Ali chose Muhammad. “Elijah Muhammad had given me my name, Muhammad Ali. I felt that he had set me free!” the champ wrote about his choice in his 2004 autobiography The Soul of a Butterfly: Reflections on Life’s Journey. “I was proud of my name and dedicated to the Nation of Islam as Elijah presented it. At that point in my journey, I just wasn’t ready to question his teachings. I was forced to make a choice when Elijah Muhammad insisted that I break with Malcolm.”
He only saw his former friend once more after that. “I was on a tour of Egypt, Nigeria, and Ghana. I saw Malcolm in Ghana where he stopped on his way back to America. He’d just finished a holy journey to Mecca that devout Muslins are required to make once in their lives, and he was wearing the traditional Muslim white robes, further signifying his break with Elijah Muhammad. He walked with a cane that looked like a prophet’s stick and he wore a beard. I thought he’d gone too far. When he came up to greet me, I turned away, making our break public,” Ali writes of the encounter.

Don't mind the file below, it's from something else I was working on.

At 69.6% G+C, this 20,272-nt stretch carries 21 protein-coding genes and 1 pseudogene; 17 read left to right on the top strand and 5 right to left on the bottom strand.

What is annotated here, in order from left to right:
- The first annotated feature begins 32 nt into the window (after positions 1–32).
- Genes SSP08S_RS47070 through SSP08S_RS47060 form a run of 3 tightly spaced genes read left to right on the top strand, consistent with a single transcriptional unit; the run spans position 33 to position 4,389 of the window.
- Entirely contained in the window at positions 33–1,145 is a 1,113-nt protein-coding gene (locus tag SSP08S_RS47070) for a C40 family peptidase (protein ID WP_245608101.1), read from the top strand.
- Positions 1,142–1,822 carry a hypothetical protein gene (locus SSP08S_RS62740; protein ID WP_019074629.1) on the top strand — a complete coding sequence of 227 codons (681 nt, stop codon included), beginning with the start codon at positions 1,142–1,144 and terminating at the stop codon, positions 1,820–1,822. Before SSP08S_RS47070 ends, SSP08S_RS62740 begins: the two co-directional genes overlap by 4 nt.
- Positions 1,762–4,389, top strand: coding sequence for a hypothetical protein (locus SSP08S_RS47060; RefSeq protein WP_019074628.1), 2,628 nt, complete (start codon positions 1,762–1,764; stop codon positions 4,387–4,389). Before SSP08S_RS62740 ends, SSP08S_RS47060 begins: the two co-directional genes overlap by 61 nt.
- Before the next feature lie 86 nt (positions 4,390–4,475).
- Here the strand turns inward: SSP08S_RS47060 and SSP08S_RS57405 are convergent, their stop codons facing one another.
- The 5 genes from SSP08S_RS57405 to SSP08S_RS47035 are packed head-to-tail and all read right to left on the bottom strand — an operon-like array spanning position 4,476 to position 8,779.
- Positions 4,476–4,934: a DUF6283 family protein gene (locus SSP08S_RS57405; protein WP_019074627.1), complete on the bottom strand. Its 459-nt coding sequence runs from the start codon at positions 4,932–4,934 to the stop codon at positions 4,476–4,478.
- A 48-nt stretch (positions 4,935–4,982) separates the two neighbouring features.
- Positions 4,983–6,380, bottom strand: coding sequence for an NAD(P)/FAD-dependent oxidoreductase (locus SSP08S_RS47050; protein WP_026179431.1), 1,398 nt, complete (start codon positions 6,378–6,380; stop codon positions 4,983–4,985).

“Ali’s legend in the ring was continuing to take shape. Meanwhile, X marched forward on what he believed was his mandated path of righteousness following his return from Mecca. I’m not one to claim to know what either was thinking throughout the year of 1964, some 22 years before my own birth. But one thing I’m positive of is despite the smiles and speeches, Ali thought about X and X about Ali,” J. Tinsley writes for Uproxx. “Both had fought so much alongside each other, while becoming the faces of their respective professions, for a cause neither were sure would be seen in their own lifetimes. They thought about one another. Both probably wanted to make things right. Pride, especially a man’s pride, is a helluva drug, however; the knife man has willingly stuck in his own back since the beginning of time.”